The William & Mary Law Review, in conjunction with the Institute of Bill of Rights Law, has a proud tradition of bringing noted scholars together each spring semester in an annual Symposium. The following are recent topics and participants of these symposia:
2013 Symposium: The Civil Jury as a Political Institution
The debate over the civil jury in the United States – in both the academic literature and public domain -- tends to focus on how good or bad it is as an adjudicative institution. But its justification has always been as a political institution. Though the civil jury’s role as a political institution has strong historical roots, its place in our contemporary political system has received relatively little, sustained scholarly attention. This Symposium aims to build on recent work taking a renewed look at the various justifications for the civil jury as a political institution: as an instrument of popular sovereignty, a vehicle for applying community norms in law, a source of democratic legitimacy, and a check on government and corporate power. We expect to bring together a group of people from different disciplines, including law,political science and psychology, to bring both theoretical and empirical perspectives to bear on this important set of issues.
The Symposium will be held February 22-23, 2013 and papers submitted as part of the symposium will be published in Volume 55 of the William & Mary Law Review.
2012 Symposium: Law Without a Lawmaker
Anthony Bellia, Notre Dame Law School
Lea Brilmayer, Yale Law School
Bradford Clark, George Washington University Law School
Abbe Gluck, Columbia Law School
Craig Green, Temple University Law School
Michael Steven Green, William & Mary Law School
Emily Kadens, University of Texas Law School
Caleb Nelson, University of Virginia Law School
Kermit Roosevelt, University of Pennsylvania Law School
Steven D. Walt, University of Virginia Law School
Louise Weinberg, University of Texas Law School
Ernest A. Young, Duke Law School
This Symposium was devoted to exploring the existence and validity of law not created by the lawmakers of a particular jurisdiction. Some of the questions addressed were: What was the nature of the general common law under the regime of Swift v. Tyson? How did Erie end this regime and what, if anything, was Erie's constitutional source? Do the principles used to decide choice-of-law cases transcend the law of any jurisdiction, and, if so, are they unconstitutional? Does customary international law transcend the law of any jurisdiction, and, if so, is it unconstitutional? Where else can law not created by the lawmakers of a particular jurisdiction be found? Is the appeal to such law an inescapable fact of legal reasoning?
The 2012 Symposium took place on February 24-25, 2012. Papers submitted as part of the Symposium will be published in Volume 54, Issue 3.
2011 Symposium: Constitutional Transformations
John O. McGinnis, Northwestern University Law School
Paul M. Schwartz, University of California, Berkeley School of Law
Jide Nzelibe, Northwestern University Law School
John C. Yoo, University of California, Berkeley School of Law
Edward L. Rubin, Vanderbilt University Law School
Frederick Schauer, University of Virginia School of Law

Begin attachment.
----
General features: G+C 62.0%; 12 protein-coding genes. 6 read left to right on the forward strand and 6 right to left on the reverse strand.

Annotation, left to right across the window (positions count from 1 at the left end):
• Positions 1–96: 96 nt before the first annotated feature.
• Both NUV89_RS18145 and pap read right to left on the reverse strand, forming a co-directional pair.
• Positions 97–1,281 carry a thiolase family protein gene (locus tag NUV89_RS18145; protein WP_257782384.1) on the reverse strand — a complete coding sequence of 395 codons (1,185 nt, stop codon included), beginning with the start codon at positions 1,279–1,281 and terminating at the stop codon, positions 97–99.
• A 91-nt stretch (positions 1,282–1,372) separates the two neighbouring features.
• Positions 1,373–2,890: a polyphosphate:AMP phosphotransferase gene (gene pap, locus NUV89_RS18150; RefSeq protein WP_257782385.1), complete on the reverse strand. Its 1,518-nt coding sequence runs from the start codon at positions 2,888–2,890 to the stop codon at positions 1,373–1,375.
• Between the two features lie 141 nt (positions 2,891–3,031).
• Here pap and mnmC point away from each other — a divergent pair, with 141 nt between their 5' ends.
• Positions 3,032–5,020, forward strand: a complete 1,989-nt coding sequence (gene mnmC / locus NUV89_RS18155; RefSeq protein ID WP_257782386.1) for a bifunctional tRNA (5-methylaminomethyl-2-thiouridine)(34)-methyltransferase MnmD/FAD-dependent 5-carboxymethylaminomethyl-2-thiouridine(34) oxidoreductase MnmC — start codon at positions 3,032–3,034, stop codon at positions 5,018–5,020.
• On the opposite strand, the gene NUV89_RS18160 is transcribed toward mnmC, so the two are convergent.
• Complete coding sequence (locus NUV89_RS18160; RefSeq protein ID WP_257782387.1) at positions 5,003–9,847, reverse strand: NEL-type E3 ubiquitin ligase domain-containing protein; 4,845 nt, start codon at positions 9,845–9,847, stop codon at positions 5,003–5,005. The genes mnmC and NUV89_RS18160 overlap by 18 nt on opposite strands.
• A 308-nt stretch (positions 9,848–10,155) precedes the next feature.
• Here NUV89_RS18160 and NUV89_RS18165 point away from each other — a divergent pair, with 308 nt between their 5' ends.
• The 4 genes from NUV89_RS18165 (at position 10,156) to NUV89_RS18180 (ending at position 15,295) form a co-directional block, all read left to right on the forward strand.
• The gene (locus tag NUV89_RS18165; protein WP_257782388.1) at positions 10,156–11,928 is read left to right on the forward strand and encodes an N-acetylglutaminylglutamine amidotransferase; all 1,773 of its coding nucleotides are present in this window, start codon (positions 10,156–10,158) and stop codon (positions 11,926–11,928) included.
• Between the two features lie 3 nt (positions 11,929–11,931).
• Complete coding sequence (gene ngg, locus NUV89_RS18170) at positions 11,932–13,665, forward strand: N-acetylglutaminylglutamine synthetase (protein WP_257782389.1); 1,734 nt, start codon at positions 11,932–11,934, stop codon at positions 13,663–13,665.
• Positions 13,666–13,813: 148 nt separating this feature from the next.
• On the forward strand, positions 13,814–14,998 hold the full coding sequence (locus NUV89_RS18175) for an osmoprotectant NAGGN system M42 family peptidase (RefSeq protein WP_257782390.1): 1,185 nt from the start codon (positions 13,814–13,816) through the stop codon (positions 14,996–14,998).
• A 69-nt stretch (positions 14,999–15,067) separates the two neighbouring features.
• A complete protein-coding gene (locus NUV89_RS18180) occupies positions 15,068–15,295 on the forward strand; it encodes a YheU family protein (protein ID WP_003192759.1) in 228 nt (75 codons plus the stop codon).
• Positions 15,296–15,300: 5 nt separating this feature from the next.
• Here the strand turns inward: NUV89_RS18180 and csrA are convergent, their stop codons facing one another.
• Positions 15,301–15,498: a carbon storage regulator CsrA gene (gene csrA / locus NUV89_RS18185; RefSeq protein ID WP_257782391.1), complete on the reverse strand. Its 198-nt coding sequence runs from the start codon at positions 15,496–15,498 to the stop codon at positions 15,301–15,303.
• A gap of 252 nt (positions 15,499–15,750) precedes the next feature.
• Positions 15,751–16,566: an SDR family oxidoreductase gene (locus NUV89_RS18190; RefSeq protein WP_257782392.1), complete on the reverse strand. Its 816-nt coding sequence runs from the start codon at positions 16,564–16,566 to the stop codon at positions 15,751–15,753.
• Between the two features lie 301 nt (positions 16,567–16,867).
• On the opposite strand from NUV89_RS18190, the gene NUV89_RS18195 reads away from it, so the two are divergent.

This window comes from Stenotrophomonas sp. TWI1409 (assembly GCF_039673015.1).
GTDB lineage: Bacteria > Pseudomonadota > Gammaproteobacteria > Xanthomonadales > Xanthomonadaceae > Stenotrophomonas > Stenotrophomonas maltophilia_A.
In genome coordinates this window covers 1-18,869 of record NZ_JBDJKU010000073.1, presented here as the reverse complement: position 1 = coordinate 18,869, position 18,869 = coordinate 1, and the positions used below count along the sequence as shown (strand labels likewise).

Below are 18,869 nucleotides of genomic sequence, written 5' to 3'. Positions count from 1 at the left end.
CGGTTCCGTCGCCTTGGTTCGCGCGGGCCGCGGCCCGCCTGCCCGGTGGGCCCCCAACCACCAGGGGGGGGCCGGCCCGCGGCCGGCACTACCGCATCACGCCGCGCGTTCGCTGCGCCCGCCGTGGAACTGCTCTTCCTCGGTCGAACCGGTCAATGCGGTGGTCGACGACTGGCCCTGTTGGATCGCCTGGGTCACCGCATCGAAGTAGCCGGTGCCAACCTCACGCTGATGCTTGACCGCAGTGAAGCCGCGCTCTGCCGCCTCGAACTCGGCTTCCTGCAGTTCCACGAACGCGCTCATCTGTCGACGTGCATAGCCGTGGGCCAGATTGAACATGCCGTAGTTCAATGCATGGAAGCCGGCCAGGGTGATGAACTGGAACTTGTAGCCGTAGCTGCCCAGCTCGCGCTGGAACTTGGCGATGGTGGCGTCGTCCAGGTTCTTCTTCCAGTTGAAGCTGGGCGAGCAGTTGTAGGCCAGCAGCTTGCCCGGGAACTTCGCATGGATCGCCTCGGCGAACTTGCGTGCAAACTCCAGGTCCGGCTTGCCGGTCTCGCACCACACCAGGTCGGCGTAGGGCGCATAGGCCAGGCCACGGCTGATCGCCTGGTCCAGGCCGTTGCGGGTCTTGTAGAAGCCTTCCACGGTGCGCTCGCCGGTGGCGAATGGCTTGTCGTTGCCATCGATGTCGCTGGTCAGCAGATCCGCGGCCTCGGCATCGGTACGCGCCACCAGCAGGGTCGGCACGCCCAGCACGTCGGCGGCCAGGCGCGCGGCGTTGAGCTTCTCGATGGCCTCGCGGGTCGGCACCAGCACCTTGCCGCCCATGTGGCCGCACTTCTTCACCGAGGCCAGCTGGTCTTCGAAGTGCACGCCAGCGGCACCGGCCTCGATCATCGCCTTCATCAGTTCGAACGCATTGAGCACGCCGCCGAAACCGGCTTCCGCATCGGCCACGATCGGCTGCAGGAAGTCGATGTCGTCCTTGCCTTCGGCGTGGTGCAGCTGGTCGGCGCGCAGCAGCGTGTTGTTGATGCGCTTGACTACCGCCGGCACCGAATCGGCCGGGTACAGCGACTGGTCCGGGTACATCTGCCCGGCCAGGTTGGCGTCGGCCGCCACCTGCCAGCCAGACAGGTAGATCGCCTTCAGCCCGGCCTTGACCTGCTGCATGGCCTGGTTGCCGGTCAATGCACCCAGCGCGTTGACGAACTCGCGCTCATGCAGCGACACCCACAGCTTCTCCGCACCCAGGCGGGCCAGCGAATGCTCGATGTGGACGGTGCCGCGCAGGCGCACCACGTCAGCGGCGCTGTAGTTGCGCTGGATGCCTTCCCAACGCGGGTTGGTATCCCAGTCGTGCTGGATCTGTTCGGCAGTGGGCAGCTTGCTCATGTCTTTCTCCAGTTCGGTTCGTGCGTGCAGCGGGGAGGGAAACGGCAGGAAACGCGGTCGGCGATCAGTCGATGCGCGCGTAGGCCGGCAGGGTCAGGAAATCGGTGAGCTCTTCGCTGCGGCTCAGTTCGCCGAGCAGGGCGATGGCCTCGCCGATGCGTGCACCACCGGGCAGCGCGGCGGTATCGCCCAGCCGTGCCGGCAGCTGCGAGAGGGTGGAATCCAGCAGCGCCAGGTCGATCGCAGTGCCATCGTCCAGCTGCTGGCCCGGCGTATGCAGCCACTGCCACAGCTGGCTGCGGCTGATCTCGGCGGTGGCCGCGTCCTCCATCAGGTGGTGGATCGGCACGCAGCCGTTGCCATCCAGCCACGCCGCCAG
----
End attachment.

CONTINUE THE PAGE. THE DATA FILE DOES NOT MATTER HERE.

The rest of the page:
Helen Hershkoff, New York University School of Law
Gillian E. Metzger, Columbia Law School
Amy L. Wax, University of Pennsylvania Law School
Robin L. West, Georgetown University Law Center
Christopher S. Yoo, University of Pennsylvania Law School
This Symposium gathered leading constitutional scholars to discuss whether current economic, political, and social conditions represent a transformative constitutional moment, and, if so, what implications this may have for constitutional practice, theory, and understanding. The participants addressed a variety of constitutional issues, including declining state participation in certain critical public functions, increasing state ownership of private assets, the constitutional implications of new federal entitlement programs and mandates, the changing transmission of international norms across boundaries, the changing role of states in the federal system, the operation of the surveillance state, the conception of “citizenship” in a globalized world, the meaning and enforcement of equality, and the role of originalism and popular constitutionalism during periods of constitutional change.
This Symposium took place on February 25-26, 2011. Papers submitted at the Symposium were published in Volume 53, Issue 2 of the Law Review.
2009 Symposium: Boundaries of Intellectual Property
Margo Bagley, University of Virginia School of Law
Dan Burk, University of California at Irvine School of Law
Graeme Dinwoodie, Chicago-Kent College of Law
John Duffy, George Washington University Law School
Brett Frischmann, Loyola University Chicago School of Law
James Gibson, University of Richmond School of Law
Wendy Gordon, Boston University School of Law
Steven Hetcher, Vanderbilt University Law School
Nicolas Jondet, University of Edinburgh
Mark Lemley, Stanford Law School
Jessica Litman, University of Michigan Law School
Jason Mazzone, Brooklyn Law School
Brett McDonnell, University of Minnesota Law School
Mark McKenna, Notre Dame Law School
Michael Meurer, Boston University School of Law
Pamela Samuelson, Berkeley Law School
Joshua D. Sarnoff, American University – Washington College of Law
Rebecca Tushnet, Georgetown University Law Center
Jane Winn, University of Washington
This Symposium was published in Volume 51, Issue 2 of the Law Review.